Little Rock missed out on the Lunar Occultation of Mars December 7 due to rain and clouds, and the same could happen for arguably the best meteor shower of the year – the Geminids.
The Geminids Meteor Shower typically produces 100-105 meteors per hour, according to NASA. A waning gibbous moon at ~68% illumination will lower viewing some this year to 30-40 meteors per hour. The shooting stars in the Geminids are bright, so it will still produce a great show if viewing conditions are good.
The meteor shower starts ~9pm Tuesday, December 13 and ends Saturday, December 17. The peak is 6am Wednesday, December 14, according to NASA.
The next most active meteor shower behind the Geminids is the Perseids, occurring in August each year and produces ~50-100 meteors per hour.
Unfortunately, for Little Rock, we will have strong to severe storms move through Tuesday afternoon and night, with clouds hampering the view of the peak of the Geminids through Wednesday morning.
There will still be a chance to catch some shooting stars after the peak the night of December 14 in Little Rock though. Wednesday night is the best shot for those in Little Rock to see some of the shower as long as clouds clear through the day Wednesday.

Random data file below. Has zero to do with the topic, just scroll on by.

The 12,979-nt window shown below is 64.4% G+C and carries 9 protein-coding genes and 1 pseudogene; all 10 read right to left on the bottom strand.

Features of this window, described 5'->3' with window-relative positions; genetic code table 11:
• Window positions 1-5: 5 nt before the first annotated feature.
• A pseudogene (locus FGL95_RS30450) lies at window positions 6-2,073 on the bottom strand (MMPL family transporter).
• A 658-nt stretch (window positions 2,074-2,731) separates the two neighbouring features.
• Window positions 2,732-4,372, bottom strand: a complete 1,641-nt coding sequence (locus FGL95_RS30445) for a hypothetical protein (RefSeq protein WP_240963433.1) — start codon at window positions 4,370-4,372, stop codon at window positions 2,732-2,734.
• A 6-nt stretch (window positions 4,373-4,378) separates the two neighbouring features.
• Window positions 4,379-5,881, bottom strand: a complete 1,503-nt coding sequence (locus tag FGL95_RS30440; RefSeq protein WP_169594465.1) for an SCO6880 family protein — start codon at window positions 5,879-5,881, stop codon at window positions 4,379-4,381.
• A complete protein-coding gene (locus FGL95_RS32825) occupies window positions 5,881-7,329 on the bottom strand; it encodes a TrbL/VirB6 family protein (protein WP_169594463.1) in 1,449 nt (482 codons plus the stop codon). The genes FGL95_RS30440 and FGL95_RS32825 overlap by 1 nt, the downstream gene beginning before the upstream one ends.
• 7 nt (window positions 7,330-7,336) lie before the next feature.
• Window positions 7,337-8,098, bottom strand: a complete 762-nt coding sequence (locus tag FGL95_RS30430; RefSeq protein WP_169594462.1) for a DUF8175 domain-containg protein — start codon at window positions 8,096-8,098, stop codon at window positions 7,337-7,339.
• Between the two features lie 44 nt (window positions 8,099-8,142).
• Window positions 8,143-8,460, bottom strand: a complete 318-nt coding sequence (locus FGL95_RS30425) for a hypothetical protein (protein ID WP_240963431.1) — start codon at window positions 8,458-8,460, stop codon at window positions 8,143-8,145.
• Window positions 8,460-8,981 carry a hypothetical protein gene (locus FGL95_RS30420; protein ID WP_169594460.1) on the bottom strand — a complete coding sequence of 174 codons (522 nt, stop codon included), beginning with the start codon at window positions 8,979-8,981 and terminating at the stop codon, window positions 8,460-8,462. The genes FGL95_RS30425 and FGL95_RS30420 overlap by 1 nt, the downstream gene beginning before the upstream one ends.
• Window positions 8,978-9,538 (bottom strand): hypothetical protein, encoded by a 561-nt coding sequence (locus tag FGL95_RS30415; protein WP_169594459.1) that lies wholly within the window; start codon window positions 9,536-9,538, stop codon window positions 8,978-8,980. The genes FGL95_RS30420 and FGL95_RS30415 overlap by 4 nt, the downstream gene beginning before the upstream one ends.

BEST WAY TO VIEW: Move away from city lights and tree cover Wednesday night. Allow your eyes about 30 minutes to adjust to the dark. The Geminids get their name because they radiate from the constellation Gemini; however, you can look anywhere in the night sky to view the meteors.
The best time for viewing will be midnight through 2am, but shooting stars should be active any time through the night.
Moonrise the night of December 14 is 10:53pm and moonset is 12:15pm the following day, December 15. The moon will be 58.8% illuminated Thursday, December 15.
STARGAZING FORECAST: We are hopeful clouds will clear out enough Wednesday night and overnight. Temperatures will be chilly in the upper 40s by 10pm Wednesday and low 40s by 2am.
For more on your forecast from the Arkansas Storm Team check here